There are many benefits that come with owning a petrol or filling station. However, there are some incorrect perceptions out there about the realities of being a service station owner. We have identified a number of myths about owning a filling or petrol station.
Oil companies do their due diligence when it comes to choosing the right people to run a petrol or filling station. Over the years, oil companies have dealt with filling station owners having to bow out every 2-3 years due to the challenges they face along this territory. The fuel retail industry has evolved over the years, and the pressure on the business owners means they now have to be well versed in all aspects of running a business. The owner is required to have knowledge of financial management, HR knowledge and customer service skills. Unlike a more formal corporate operation with departments assigned to each of these roles, the petrol station owner constantly finds himself fulfilling many of these roles on a daily basis.
There is a lot of ‘red tape’ associated with buying this type of a business. Firstly, if it’s franchised, the oil company makes a decision on who qualifies to buy and not necessarily the seller as many people might believe. This makes it even more difficult because the oil company ensures that all qualifying boxes are ticked before giving any green light for the transaction to proceed.
This is a highly regulated industry with cumbersome administrative processes to be followed before a site and retail licenses can be issued. According to the South African Petroleum Retailers Association (SAPRA), who represents all the stakeholders in the petroleum industry, before a new filling station can be opened, three sets of approvals, authorizations and licenses are needed:
And then you must consider things like proximity of your closest competition, how will the building of the new proposed service station affect the existing one, how many litres the business is projected to sell per month? Will it make the minimum service station litres as per RAS Benchmark service station etc.
There's a general misconception that filling station owners play a role in the fuel price hikes and this is not the case. The petrol retail price is regulated by government and the calculation of the new price is done by Central Energy Fund (CEF) on behalf of the Department of Minerals and Energy (DME). The profit earned by the business owner is regulated and is not linked to the pump price but the litre of petrol sold. Due to this, whether the price of petrol is R10/lt or its R20/lt the business makes a fixed profit per litre.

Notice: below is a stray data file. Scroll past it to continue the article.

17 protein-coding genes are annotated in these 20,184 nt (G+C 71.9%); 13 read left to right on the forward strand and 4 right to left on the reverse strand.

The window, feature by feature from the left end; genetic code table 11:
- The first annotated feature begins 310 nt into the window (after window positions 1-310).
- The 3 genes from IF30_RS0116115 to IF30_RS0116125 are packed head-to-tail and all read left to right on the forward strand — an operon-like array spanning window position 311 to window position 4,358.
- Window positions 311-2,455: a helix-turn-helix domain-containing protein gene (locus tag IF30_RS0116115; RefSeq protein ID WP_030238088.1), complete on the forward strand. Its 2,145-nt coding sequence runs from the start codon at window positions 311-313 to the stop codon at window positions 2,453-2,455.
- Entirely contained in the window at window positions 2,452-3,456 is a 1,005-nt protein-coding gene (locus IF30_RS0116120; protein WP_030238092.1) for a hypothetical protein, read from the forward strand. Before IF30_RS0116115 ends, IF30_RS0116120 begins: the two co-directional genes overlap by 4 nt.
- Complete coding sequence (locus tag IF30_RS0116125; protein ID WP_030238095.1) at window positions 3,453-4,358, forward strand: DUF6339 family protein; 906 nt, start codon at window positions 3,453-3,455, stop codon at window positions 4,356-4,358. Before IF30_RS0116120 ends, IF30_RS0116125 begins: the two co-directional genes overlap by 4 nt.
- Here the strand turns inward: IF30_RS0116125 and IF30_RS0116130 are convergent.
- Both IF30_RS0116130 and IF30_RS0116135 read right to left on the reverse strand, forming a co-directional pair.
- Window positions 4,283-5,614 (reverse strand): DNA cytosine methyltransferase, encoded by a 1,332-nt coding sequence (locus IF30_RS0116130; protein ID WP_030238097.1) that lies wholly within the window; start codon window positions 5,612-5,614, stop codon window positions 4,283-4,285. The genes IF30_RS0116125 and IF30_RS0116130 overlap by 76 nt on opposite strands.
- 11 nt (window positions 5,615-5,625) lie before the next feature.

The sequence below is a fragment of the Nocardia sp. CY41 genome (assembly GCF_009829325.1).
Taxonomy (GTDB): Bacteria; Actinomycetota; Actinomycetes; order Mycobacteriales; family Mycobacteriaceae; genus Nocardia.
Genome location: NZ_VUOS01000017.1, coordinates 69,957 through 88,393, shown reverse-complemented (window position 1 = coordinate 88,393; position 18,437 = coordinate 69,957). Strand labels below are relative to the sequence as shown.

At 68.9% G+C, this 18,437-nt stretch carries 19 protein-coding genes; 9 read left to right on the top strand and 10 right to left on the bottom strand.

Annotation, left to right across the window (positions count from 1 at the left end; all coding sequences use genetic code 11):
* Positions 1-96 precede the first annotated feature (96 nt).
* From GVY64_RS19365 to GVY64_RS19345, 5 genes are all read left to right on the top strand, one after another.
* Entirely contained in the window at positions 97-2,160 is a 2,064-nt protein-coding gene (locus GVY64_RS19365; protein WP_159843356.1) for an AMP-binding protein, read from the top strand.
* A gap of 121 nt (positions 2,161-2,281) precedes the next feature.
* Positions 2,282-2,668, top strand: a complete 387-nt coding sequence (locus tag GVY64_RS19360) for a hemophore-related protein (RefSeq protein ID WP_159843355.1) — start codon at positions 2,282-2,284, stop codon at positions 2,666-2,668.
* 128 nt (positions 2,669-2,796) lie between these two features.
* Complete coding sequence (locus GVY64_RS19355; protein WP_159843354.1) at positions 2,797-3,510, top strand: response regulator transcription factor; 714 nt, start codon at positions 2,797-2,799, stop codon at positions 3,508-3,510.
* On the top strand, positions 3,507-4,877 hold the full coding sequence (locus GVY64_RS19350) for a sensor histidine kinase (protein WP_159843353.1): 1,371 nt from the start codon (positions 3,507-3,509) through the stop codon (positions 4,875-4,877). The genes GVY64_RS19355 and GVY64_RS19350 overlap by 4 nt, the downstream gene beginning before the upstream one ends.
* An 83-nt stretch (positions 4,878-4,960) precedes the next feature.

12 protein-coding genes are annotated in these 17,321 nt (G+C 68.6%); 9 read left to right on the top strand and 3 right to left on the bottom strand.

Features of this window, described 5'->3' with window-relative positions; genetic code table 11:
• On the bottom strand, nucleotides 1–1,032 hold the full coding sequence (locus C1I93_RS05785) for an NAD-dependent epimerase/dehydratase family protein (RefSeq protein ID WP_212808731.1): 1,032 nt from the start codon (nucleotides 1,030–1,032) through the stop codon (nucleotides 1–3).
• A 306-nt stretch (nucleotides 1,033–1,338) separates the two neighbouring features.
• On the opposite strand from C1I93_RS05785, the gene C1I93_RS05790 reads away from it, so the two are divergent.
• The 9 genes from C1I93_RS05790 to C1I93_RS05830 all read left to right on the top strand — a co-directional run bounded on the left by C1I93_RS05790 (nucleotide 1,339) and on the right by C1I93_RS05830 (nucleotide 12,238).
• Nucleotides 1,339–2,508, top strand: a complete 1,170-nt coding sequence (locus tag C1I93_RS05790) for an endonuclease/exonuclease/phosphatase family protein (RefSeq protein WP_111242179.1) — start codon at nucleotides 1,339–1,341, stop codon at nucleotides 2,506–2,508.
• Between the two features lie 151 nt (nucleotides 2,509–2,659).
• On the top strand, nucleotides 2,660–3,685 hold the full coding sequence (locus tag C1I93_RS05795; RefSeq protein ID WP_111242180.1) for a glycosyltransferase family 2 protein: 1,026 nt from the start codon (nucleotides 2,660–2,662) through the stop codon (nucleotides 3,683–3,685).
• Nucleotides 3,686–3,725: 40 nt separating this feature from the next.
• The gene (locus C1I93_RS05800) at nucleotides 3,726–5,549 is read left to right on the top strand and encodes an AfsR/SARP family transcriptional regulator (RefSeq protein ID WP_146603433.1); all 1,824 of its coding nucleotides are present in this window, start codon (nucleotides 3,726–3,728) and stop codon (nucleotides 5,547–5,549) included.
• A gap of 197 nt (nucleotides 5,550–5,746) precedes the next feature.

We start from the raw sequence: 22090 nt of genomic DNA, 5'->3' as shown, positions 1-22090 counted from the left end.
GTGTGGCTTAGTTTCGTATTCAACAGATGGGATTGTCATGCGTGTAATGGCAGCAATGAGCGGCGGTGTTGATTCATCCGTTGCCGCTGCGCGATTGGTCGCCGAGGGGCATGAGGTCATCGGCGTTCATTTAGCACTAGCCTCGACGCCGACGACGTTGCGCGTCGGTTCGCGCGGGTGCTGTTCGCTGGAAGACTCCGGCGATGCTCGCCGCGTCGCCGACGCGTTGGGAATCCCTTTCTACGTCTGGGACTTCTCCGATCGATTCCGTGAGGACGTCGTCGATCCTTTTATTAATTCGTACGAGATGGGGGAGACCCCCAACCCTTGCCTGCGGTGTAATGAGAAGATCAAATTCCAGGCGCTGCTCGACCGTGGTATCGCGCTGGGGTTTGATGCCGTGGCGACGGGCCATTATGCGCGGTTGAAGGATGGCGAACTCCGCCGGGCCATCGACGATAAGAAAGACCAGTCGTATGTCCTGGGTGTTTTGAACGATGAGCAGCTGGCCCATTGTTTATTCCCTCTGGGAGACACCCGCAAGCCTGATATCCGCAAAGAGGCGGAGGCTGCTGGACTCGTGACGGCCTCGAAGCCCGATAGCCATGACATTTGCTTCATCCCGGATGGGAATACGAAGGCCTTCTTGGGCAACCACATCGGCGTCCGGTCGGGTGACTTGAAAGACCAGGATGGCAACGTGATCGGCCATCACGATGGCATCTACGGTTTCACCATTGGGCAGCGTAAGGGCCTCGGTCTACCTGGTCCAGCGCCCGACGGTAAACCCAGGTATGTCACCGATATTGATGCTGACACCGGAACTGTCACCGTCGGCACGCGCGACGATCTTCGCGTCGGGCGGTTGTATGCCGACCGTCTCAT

Many people have no idea that the owner of a service station doesn’t make any more profit with each fuel price increase. As a matter of fact, the business owner’s profits have to absorb cash handling fees, insurance and many other unforeseen costs and risks. As a result, we see convenience shopping in the form of Alternative Profit Opportunities or APO’s becoming another revenue stream that is key to growing the fuel retail sector. Convenience stores have become increasingly popular as South Africans find themselves working longer hours with less time to prepare meals. Being able to buy bread and milk or stopping for a quick meal while filling up with fuel allows service stations to play on convenience more than conventional retailers.
The filling/petrol station industry is one that requires an extremely hands on owner. As an owner you must know how to do fuel recons, cash ups, set up systems to run the office, bank recons, staff roasters etc. You cannot delegate from day one. You need to set up systems in place upon which every other staff management build.
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